In a debate hosted by Intelligence Squared on Jan. 15, competitors argued on both sides of whether the Affordable Care Act, or “Obamacare,” is so irreparably damaged that its successful implementation is beyond rescue. After the debate, aside from the sketchy numbers released by the Dept. of Health and Human Services (HHS) this week, one question still lingered: does Obamacare have to be “popular” in order for it to survive, or can it evolve over time?

In short, the answer to the first half of that question is “yes.” If no one signs up for Obamacare, it will be kind of impossible to deem the law a success. But maybe Obamacare’s initial popularity isn’t the correct barometer to measure its success. As panelist Jonathan Chait pointed out, many of the reforms that we readily accept today were met with fierce opposition upon first introduction. Child labor laws, Medicare, and Social Security were all brushed off as “socialist,” not unlike the Obama administration’s health care reforms now. “It's ideologically understandable that they would oppose these laws,” said Chait, “but they translate this ideological terror into a series of verifiable predictions about what will happen if these laws come into effect.  And one day we're going to look back at the kinds of predictions they've been making about Obamacare, and those will go in the time capsule.”

But what if Obamacare doesn’t evolve the way child labor and social security did? We all know that some of the law’s key provisions, especially the widely advertised website, got off to a tremendously rocky start. The panelists in favor of the motion, who believe that Obamacare is already beyond repair, argued that the concept of insuring people who really need it is great, but the execution is just not going to work — not now, not ever.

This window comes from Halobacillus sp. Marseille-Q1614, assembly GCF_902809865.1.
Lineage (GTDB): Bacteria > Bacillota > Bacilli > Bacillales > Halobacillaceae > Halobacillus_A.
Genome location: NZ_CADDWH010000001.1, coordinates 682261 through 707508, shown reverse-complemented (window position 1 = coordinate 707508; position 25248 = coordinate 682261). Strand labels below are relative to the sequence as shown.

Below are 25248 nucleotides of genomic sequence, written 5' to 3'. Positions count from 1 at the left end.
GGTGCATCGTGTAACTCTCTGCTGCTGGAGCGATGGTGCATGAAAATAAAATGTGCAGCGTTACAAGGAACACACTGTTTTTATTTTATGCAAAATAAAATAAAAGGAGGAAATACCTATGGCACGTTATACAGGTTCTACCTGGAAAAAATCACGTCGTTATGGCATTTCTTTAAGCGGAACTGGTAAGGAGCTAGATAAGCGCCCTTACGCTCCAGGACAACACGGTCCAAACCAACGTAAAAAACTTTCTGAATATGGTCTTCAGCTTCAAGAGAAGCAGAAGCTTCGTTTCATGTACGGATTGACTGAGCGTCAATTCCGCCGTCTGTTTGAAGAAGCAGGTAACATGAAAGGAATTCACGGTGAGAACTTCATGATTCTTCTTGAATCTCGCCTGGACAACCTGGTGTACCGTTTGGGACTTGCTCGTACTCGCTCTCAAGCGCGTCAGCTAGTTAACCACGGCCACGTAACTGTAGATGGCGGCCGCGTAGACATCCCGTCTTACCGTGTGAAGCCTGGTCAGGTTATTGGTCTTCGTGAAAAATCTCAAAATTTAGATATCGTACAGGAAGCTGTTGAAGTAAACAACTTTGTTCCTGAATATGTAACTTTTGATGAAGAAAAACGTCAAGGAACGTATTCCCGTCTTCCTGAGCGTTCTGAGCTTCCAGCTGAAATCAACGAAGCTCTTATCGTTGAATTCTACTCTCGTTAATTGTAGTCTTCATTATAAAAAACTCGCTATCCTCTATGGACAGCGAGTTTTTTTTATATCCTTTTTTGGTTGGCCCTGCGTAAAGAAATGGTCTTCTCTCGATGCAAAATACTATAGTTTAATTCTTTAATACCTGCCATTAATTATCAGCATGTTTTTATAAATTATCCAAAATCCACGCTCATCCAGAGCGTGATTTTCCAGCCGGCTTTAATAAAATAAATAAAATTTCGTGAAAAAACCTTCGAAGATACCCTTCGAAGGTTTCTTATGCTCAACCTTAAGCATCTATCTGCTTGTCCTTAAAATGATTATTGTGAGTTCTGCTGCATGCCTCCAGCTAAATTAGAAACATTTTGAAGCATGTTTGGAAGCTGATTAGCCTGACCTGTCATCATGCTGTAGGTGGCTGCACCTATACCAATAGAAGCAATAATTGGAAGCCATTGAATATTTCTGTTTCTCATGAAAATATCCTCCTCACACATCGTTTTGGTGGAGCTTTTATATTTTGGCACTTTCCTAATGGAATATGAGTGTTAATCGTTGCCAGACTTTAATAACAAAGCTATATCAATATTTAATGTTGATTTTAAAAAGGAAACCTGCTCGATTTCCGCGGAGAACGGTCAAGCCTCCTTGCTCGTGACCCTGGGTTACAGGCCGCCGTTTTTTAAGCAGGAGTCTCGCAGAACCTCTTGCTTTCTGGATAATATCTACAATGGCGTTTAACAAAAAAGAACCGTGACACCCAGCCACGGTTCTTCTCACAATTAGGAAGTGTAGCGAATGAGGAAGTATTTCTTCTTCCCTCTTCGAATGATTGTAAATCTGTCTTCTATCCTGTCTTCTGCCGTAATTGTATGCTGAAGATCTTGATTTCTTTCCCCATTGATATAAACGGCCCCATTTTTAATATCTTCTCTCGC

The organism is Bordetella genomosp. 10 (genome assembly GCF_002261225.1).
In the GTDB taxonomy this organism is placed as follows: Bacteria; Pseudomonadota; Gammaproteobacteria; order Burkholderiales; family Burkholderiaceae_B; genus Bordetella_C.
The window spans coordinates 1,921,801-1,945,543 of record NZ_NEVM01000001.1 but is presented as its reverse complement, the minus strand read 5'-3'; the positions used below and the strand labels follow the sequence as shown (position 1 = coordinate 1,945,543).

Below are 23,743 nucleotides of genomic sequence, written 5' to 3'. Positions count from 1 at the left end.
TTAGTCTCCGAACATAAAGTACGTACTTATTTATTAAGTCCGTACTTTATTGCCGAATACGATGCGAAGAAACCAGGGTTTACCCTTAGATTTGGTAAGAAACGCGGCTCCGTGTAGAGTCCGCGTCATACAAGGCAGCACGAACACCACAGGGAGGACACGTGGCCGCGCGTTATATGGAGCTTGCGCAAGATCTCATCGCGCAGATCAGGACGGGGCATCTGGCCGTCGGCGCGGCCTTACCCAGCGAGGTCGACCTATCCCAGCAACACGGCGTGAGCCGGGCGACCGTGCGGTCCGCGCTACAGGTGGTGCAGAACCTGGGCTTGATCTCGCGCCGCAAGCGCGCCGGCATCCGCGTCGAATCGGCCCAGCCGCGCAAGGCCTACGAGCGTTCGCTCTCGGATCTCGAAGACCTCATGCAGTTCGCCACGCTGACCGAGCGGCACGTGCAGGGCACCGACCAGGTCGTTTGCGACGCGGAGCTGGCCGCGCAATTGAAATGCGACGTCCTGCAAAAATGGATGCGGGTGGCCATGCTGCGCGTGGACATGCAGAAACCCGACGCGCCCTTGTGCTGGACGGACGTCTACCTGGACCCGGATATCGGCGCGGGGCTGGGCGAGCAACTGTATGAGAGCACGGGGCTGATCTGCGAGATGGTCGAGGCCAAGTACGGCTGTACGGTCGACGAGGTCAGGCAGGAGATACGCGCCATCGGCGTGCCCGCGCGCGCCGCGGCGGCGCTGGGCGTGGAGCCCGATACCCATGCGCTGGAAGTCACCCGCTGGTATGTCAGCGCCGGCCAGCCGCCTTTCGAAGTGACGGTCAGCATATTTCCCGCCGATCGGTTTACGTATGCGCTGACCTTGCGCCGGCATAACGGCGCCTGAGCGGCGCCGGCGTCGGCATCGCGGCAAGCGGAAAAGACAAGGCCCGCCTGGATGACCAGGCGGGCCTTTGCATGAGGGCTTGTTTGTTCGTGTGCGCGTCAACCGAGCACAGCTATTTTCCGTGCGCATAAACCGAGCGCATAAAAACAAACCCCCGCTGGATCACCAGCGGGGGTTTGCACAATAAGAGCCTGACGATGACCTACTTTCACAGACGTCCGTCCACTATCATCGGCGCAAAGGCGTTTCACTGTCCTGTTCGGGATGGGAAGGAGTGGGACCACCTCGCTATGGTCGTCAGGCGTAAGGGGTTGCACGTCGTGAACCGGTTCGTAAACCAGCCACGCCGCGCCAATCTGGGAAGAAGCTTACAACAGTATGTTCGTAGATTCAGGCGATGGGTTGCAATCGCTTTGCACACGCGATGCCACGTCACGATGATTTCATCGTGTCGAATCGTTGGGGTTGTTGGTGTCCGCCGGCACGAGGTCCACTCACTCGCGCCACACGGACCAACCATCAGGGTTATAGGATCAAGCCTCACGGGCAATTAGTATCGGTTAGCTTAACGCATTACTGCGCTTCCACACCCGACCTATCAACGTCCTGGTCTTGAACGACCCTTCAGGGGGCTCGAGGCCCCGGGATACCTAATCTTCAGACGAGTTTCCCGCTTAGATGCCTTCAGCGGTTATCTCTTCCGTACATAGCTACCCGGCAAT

“Obamacare was a response to a flawed healthcare system. There's no question about that. But it makes things worse. It reduces choice and competition in health plans,” said Dr. Scott Gottlieb, in support of the idea that Obamacare is beyond rescue. “It increases costs by reducing the productivity of the practice of medicine […] Obamacare works against its own laudable intentions. There are far better ways to address issues of the uninsured in this country and far better ways to address the issues of those who are priced out of the insurance market.”

It will be interesting to see how things pan out with the law. Over two million people signed up for plans between Oct.1 and Dec. 28, 2013, which could mean registration in the insurance marketplaces is finally picking up steam. In the meantime, the Obama administration is trudging right along, touting the Affordable Care Act’s benefits, and lending a deaf ear to its critics.